Reflecting on the VPIN Dispute
In Andersen and Bondarenko (2014), using tick data for S&P 500 futures, we establish that the VPIN metric of Easley, Lopez de Prado, and O'Hara (ELO), by construction, will be correlated with trading volume and return volatility (innovations). Whether VPIN is more strongly correlated with volume or volatility depends on the exact implementation. Hence, it is crucial for the interpretation of VPIN as a harbinger of market turbulence or as a predictor of short-term volatility to control for current volume and volatility. Doing so, we find no evidence of incremental predictive power of VPIN for future volatility. Likewise, VPIN does not attain unusual extremes prior to the flash crash. Moreover, the properties of VPIN are strongly dependent on the underlying trade classification. In particular, using more standard classification techniques, VPIN behaves in the exact opposite manner of what is portrayed in ELO (2011a, 2012a). At a minimum, ELO should rationalize this systematic reversal as the classification becomes more closely aligned with individual transactions. ELO (2014) dispute our findings. This note reviews the econometric methodology and the market microstructure arguments behind our conclusions and responds to a number of inaccurate assertions. In addition, we summarize fresh empirical evidence that corroborates the hypothesis that VPIN is largely driven, and significantly distorted, by the volume and volatility innovations. Furthermore, we note there is compelling new evidence that transaction-based classification schemes are more accurate than the bulk volume strategies advocated by ELO for constructing VPIN. In fact, using perfect classification leads to diametrically opposite results relative to ELO (2011a, 2012a).
|Date of creation:||08 Apr 2013|
|Date of revision:|
|Contact details of provider:|| Web page: http://www.econ.au.dk/afn/|
References listed on IDEAS
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- Wu, Kesheng & Bethel, E. Wes & Gu, Ming & Leinweber, David & Rübe, Oliver, 2013. "A big data approach to analyzing market volatility," Algorithmic Finance, IOS Press, vol. 2(3-4), pages 241-267.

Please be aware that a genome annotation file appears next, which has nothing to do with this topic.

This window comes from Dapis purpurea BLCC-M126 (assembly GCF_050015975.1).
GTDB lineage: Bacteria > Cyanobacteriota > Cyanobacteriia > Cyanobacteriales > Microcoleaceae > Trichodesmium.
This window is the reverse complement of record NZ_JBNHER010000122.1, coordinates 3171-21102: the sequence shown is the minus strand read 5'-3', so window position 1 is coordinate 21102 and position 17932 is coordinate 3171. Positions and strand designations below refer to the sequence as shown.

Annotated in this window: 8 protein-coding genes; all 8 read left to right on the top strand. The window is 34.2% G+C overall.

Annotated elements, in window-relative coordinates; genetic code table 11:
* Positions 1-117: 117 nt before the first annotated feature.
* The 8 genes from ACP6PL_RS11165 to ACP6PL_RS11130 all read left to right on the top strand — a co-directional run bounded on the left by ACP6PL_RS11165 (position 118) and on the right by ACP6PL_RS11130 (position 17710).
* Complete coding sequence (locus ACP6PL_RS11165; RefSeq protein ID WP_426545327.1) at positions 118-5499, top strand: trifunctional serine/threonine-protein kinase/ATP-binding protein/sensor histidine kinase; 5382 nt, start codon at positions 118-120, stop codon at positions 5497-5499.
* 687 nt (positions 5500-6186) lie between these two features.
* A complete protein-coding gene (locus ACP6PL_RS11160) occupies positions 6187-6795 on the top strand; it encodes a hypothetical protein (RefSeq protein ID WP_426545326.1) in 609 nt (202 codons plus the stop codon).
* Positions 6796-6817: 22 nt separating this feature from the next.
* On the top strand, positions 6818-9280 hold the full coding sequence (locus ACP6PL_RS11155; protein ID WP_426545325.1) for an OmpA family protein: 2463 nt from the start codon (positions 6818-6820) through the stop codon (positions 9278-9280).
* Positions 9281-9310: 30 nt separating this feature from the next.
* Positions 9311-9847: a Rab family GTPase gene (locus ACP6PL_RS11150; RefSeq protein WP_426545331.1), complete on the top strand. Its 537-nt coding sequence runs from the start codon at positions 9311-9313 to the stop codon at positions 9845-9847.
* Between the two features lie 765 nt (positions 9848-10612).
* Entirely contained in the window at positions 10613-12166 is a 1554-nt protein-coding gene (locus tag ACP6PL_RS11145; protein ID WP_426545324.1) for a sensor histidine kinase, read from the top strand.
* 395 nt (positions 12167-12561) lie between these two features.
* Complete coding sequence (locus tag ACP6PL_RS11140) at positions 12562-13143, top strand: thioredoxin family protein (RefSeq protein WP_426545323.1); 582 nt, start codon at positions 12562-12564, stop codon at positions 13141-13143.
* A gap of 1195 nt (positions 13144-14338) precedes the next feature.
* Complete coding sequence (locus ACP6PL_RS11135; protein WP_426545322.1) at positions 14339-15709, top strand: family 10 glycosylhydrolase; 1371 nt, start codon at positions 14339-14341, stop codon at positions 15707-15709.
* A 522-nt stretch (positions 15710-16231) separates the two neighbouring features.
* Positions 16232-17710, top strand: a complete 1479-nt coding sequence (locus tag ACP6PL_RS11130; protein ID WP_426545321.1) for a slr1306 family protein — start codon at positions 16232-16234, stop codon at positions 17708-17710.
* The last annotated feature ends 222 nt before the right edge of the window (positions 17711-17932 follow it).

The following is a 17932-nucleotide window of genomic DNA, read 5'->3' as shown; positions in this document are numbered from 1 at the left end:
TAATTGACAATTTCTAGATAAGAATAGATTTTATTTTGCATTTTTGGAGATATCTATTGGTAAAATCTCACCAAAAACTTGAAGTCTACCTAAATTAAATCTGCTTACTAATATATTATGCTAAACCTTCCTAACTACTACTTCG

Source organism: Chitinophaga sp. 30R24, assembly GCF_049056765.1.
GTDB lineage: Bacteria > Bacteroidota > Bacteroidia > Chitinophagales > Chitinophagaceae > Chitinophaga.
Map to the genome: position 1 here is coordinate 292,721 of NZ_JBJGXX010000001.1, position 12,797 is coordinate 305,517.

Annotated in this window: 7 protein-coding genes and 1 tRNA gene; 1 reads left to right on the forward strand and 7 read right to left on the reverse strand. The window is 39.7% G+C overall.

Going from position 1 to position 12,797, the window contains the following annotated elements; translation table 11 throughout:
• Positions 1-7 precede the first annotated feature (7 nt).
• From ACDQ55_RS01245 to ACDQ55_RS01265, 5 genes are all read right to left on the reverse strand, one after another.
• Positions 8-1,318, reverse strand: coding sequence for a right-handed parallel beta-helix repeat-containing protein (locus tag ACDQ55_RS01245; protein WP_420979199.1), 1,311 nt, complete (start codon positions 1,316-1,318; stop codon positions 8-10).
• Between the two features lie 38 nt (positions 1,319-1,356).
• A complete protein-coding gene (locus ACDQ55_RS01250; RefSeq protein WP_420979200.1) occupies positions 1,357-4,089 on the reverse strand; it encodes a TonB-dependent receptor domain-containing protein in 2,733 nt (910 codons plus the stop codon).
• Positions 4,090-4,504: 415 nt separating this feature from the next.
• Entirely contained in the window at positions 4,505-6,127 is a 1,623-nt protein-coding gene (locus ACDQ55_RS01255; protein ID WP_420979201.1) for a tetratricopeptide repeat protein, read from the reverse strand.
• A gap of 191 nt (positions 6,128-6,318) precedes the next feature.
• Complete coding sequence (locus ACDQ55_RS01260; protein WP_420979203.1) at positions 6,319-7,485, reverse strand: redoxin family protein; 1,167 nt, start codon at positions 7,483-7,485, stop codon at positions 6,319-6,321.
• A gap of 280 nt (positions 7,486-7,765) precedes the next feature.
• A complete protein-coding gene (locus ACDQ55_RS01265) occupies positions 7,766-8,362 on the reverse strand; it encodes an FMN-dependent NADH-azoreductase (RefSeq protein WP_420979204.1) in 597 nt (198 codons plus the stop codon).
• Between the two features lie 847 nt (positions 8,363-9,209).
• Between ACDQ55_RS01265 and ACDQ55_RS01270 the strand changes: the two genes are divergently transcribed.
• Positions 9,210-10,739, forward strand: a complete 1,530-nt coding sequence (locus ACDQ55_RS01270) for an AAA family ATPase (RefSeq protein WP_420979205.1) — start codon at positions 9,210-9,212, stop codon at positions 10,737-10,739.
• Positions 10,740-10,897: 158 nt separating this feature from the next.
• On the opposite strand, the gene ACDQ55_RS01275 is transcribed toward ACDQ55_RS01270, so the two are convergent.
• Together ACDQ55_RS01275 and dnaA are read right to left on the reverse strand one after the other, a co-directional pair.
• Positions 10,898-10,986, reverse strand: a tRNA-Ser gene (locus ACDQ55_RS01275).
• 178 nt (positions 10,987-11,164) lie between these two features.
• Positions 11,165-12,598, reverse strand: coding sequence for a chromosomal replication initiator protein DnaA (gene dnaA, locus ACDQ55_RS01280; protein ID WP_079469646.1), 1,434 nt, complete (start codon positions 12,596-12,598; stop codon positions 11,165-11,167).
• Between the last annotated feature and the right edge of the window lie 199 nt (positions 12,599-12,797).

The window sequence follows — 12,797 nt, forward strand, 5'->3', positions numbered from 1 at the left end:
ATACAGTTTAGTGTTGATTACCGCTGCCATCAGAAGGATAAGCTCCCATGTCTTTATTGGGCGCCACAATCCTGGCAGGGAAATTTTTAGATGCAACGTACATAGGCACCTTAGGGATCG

- Steffen Bohn, 2011. "The slippage paradox," Working Papers hal-00574268, HAL.
- Torben G. Andersen & Oleg Bondarenko, 2011.
"VPIN and the Flash Crash,"
CREATES Research Papers
2011-50, Department of Economics and Business Economics, Aarhus University.
- David Easley & Marcos M. López de Prado & Maureen O'Hara, 2012. "Flow Toxicity and Liquidity in a High-frequency World," Review of Financial Studies, Society for Financial Studies, vol. 25(5), pages 1457-1493.
- Andersen, Torben G & Bollerslev, Tim, 1998. "Answering the Skeptics: Yes, Standard Volatility Models Do Provide Accurate Forecasts," International Economic Review, Department of Economics, University of Pennsylvania and Osaka University Institute of Social and Economic Research Association, vol. 39(4), pages 885-905, November.
- Easley, David & López de Prado, Marcos M. & O'Hara, Maureen, 2014. "VPIN and the Flash Crash: A rejoinder," Journal of Financial Markets, Elsevier, vol. 17(C), pages 47-52.
- Steffen Bohn, 2011. "The slippage paradox," Papers 1103.2214, arXiv.org.
- Torben G. Andersen & Oleg Bondarenko, 2013. "Assessing Measures of Order Flow Toxicity via Perfect Trade Classification," CREATES Research Papers 2013-43, Department of Economics and Business Economics, Aarhus University.
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